By the Book: Spotlight on Library Cutbacks

Changes to hours, fees and other services spelled out.

Since the  trimmed its hours and services this month in response to city budget tightening, some patrons are confused about what the changes mean for them. 

Alameda Patch asked Library Director Jane Chisaki to explain how the new policies impact library users. 

Is it true patrons will be charged $5 every time they request a book from another library? Requests for books within Alameda remain free for the first 52 requests — after that there's a 50-cent fee. This has been the case for years. If the request is for an item that has to be requested from a library outside of Alameda then there will be a $5 charge.

Can you give an example of how that might work? Here’s the process: A person comes to the library looking for a book but finds out Alameda does not own it. The patron fills out a request card at the reference desk and turns it in to the librarian. The card is forwarded on to the book selector for that particular subject area who decides if we will purchase the book (in which case there would be no charge to the patron). 

If the book selector decides not to purchase the book, they will call the customer. If the patron still wants the book, then the request would go on to the Interlibrary Loan Department in which case there would be a $5 charge for the request, whether or not the book is located. There will always be a phone call, or other contact with the customer, before the charge is implemented. 

How often does the library make Interlibrary Loan requests for its customers? In the last fiscal year almost 41,000 items were requested by customers. Over 36,500 of those requests were filled in-house and only 735 were Interlibrary Loan requests.

Have library meeting room rental rates gone up in price? Yes, some meeting room fees have increased. Small group study rooms on the second floor of the Main Library remain free and are offered on a first come/first served basis. Sign-ups for these rooms are taken at the Reference Desk.

The cost to rent the first floor Family Study Room fee has not increased — it is $20 per hour for Alameda residents and Alameda nonprofits. The Regina K. Stafford Community Meeting Room now has a variable fee. For Alameda residents and nonprofits, the fee for renting the Community Meeting Room is $50 per hour for half the room and $75 per hour for the whole room. Rates are higher for non-residents and commercial groups. 

What about reduced hours? How do I know when each library is open now? You can go to the library’s website and find the hours for each library location. The website has the most current and accurate information. One side note: Dewey’s Café in the Main Library will remain open on Monday mornings before the library opens because there is a Community Sing-along for toddlers in the Stafford Meeting Room. However, the Café does not open on Tuesdays and Wednesdays until 1 p.m. Visit the website for Dewey's hours.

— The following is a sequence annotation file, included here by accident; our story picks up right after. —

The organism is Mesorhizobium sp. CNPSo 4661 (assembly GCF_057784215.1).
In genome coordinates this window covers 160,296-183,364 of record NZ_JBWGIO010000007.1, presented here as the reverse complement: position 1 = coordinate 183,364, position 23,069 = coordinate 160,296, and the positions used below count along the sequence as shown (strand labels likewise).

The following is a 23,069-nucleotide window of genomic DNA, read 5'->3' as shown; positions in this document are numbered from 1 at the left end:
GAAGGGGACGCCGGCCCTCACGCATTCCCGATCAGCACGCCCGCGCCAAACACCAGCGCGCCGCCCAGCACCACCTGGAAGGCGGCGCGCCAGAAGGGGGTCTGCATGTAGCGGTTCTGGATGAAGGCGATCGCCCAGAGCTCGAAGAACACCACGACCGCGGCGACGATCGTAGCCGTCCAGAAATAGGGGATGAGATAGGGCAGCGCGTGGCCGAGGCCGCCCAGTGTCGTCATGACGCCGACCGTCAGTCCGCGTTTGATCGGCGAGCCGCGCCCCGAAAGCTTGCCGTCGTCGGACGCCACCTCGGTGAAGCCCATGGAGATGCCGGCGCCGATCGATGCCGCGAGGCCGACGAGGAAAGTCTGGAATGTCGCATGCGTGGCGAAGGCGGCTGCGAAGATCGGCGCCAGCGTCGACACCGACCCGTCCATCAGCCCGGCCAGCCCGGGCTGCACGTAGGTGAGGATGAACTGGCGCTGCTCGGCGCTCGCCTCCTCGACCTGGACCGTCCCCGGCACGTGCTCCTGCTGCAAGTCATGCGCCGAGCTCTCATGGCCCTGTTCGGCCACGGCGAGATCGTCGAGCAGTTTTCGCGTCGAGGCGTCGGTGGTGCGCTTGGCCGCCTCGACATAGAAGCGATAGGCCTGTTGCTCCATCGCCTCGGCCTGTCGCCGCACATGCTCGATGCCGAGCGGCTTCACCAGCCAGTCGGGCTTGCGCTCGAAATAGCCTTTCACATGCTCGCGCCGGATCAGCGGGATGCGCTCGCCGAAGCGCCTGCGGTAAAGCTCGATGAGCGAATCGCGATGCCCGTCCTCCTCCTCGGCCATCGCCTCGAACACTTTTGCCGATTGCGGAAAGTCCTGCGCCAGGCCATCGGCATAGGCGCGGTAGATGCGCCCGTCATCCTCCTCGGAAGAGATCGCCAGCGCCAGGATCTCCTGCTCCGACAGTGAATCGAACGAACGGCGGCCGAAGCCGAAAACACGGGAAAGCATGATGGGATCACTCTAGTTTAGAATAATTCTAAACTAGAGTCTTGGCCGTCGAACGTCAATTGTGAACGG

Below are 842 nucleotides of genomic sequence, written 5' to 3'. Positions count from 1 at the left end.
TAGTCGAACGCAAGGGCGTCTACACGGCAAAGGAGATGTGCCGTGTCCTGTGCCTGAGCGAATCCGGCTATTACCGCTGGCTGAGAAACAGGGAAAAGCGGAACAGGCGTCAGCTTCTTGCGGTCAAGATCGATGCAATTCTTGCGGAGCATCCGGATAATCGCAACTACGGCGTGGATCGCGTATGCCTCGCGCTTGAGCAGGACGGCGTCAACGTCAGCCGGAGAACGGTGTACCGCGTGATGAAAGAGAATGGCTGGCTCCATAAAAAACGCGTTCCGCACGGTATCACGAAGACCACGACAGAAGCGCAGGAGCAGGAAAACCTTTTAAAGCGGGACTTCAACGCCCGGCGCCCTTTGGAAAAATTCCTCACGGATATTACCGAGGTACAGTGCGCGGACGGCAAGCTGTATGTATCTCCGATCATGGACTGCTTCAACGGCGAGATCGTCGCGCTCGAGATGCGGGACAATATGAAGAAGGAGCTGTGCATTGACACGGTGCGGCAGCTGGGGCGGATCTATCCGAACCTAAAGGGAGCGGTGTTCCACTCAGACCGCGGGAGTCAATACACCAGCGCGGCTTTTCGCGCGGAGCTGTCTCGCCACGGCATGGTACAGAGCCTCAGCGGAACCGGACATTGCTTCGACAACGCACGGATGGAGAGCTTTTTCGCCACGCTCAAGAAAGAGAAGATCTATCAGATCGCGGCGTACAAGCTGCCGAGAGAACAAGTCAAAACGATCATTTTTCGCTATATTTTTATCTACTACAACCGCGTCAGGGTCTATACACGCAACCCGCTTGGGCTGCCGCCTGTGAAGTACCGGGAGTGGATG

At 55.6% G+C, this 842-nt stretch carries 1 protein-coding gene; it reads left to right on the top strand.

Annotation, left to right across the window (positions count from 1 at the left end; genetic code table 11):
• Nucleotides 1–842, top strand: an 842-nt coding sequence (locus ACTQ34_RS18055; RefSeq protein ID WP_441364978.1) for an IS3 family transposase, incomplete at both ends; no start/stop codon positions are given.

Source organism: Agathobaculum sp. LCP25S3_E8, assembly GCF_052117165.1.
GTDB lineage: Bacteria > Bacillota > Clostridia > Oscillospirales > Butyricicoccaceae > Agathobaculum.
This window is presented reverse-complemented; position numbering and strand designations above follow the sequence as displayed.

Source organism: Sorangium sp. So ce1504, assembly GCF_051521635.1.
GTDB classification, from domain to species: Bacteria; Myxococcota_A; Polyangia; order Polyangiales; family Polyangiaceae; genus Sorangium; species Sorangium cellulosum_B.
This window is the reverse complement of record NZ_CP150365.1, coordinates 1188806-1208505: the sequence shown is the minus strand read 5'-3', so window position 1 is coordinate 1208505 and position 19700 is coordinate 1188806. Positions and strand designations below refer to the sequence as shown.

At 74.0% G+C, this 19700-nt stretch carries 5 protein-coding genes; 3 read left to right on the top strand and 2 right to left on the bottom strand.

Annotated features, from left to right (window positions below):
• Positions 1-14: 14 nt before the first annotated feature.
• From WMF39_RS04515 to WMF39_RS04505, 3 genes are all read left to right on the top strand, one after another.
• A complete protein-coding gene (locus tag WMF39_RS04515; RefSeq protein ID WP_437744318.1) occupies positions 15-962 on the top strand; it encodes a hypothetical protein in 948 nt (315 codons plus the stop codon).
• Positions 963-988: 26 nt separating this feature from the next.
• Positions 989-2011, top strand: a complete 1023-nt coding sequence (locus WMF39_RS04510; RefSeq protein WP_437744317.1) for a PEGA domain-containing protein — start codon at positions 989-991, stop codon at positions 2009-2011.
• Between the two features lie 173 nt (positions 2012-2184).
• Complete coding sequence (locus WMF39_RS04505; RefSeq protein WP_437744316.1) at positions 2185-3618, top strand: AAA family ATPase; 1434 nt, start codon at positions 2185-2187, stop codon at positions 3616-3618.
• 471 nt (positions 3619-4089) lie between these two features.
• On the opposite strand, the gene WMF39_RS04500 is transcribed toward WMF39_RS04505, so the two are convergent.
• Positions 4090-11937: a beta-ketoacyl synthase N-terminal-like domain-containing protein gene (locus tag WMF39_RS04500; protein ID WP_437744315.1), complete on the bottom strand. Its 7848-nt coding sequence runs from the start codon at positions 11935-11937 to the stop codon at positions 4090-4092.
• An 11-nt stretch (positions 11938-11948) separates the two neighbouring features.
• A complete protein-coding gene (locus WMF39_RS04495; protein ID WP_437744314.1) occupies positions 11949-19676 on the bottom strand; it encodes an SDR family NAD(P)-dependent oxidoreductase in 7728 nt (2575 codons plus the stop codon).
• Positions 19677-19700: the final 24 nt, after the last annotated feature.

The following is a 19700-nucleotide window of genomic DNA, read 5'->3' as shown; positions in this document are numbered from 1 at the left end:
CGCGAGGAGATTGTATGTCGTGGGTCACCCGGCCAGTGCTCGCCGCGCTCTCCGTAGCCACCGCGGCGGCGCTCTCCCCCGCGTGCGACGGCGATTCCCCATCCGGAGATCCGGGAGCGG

In September, when City Hall starts closing on Fridays, will that change library hours as well? Come September, the Main Library will remain open on Fridays from 10 a.m. to 5 p.m. The two neighborhood libraries (Bay Farm and West End branches) will remain closed on Fridays, just as they are now. 

What other kinds of cutbacks has the library had to make? The library has scaled down the number of programs being offered, has reduced the number of magazine subscriptions, and has cut back on purchasing new and replacement materials for the library collection. 

Do you see any hope of restoring some of these programs or rolling back fees in the near term? The economic forecast is not looking to improve anytime soon and we expect more reductions in services and hours in the future. 

What reactions have you heard from the community? We haven’t had too many comments regarding the change in hours other than people are sad that there was a reduction. They seem to understand that it’s a sign of the times, but they are glad the library system is still open seven days a week, even with reduced hours.

Dave July 25, 2011 at 01:39 PM
The library could save more money by dropping subscriptions to magazines and newspapers that no one reads. There are a lot of obscure subject matter periodicals that go unused.
alameda vigilante July 25, 2011 at 07:07 PM
In Patch's 'Earnings of Alameda Employees' , executive director Jane Chiasaki is on the front page, between a police officer & a fire captain. She makes over $210,000 per year ,w/a $3000 car allowance. If she had taken even a small cut in pay, library services could have been saved!
Nancy July 25, 2011 at 09:55 PM
I totally agree with Vigilante - our library is a very busy place and a wonderful community resource. It is a real shame that our city's leaders have chosen to cut hours rather than taking a closer look at other ways for the library to save money - the nost glaring of which is the head librarian's excessive salary.


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